Card manufactures were forced to appeal to a smaller audience -- the die hards.  We saw innovation and creativity (etched foil! die-cuts! material inserts! Game-Used! DUFEX!), and products that were challenging, but fun, to collect (late 90s Flair Showcase!).  Companies that relied on monotonous products and/or gimmicks (e.g. Pinnacle Brands) were kicked to the curb.  Maybe, even under an exclusive license regime, could we be in for a repeat?


Anyway, I recently appeared on special editions of the About The Cards and Hobby Hotline podcasts to discuss Fanatics and their future in the baseball card business.  The About The Cards episode was a special edition recorded Thursday, August 19th, the night of the announcement.  Special guests included Beckett's Ryan Cracknell and Hobby legal analyst Paul Lesko.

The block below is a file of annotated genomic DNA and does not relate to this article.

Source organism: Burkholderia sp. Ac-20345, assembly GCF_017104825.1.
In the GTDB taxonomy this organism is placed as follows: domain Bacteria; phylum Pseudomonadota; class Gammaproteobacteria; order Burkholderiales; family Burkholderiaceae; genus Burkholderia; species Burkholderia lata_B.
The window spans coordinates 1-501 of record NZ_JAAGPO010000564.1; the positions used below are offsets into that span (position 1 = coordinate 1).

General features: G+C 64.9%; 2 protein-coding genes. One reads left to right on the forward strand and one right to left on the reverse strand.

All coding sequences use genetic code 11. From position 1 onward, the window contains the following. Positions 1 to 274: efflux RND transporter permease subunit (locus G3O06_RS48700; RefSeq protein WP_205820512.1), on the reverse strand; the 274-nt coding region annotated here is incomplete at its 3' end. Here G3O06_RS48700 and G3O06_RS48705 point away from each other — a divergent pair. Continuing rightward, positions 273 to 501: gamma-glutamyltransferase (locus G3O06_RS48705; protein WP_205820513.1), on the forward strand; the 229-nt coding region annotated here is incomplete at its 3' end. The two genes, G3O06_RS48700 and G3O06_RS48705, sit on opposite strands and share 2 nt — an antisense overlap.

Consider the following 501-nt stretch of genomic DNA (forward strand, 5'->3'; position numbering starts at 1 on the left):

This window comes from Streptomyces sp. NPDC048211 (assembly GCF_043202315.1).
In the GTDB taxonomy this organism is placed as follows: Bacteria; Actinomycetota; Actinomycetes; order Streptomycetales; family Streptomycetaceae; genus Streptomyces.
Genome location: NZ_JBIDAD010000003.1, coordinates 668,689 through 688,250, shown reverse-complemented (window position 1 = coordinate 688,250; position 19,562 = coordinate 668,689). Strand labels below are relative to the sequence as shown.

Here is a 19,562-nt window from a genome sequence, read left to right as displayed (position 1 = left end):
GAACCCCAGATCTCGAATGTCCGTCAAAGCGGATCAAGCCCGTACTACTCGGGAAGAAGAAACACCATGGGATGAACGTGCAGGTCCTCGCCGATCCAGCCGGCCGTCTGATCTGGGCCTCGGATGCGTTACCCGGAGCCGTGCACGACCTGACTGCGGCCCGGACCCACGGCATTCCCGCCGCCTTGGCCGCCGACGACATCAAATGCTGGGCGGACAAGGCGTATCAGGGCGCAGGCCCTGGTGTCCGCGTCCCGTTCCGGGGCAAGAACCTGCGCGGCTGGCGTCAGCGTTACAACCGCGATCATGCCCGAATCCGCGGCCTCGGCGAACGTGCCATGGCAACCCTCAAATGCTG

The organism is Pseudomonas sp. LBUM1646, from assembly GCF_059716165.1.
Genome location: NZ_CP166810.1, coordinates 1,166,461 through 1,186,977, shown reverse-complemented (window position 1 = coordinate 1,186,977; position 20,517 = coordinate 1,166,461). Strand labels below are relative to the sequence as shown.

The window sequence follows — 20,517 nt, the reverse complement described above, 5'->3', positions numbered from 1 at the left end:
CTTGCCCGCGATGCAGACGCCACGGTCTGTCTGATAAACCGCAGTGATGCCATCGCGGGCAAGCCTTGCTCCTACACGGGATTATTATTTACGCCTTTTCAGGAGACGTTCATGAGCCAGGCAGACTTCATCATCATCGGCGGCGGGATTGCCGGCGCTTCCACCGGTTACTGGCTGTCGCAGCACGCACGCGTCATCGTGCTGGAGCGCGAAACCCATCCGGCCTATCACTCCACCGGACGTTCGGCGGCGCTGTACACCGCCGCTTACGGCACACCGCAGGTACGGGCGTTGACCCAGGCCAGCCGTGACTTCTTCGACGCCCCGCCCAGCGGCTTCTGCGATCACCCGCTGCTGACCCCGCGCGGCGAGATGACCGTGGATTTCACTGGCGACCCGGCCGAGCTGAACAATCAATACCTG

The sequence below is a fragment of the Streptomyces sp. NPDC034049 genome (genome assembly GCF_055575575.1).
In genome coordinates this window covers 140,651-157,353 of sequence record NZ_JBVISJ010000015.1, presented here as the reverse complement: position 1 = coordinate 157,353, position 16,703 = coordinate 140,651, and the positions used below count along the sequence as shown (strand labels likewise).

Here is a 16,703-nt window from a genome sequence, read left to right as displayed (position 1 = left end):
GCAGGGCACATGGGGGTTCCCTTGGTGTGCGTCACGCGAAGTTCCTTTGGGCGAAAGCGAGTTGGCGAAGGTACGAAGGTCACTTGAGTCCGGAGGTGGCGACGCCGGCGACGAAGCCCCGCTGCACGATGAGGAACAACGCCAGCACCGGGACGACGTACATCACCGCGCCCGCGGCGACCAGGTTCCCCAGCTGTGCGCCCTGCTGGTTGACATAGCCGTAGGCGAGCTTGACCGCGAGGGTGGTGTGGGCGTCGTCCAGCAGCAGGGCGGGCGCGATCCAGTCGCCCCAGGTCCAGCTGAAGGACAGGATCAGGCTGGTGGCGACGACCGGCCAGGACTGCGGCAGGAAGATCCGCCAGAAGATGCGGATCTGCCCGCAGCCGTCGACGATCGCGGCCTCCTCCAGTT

For Hobby Hotline, a show which I regularly appear  on usually every three-to-four weeks, we had a special edition at our usual time (Saturday's at 11:00am Eastern; 10:00am Central; 12:30 in Newfoundland) with most of the rotating cast of panelists including Dr. James Beckett, Rich Klein, Jeremy Lee of Sports Cards Live, John Newman of the Sports Card Nation podcast, and others.


Jafronius said...

Thanks for the recap. I was stunned to hear the news; I first thought the monopoly was over...I didn't think for a minute that Topps would be left out completely.

John Bateman said...

I have seen reports the MLBPA expires after 2022.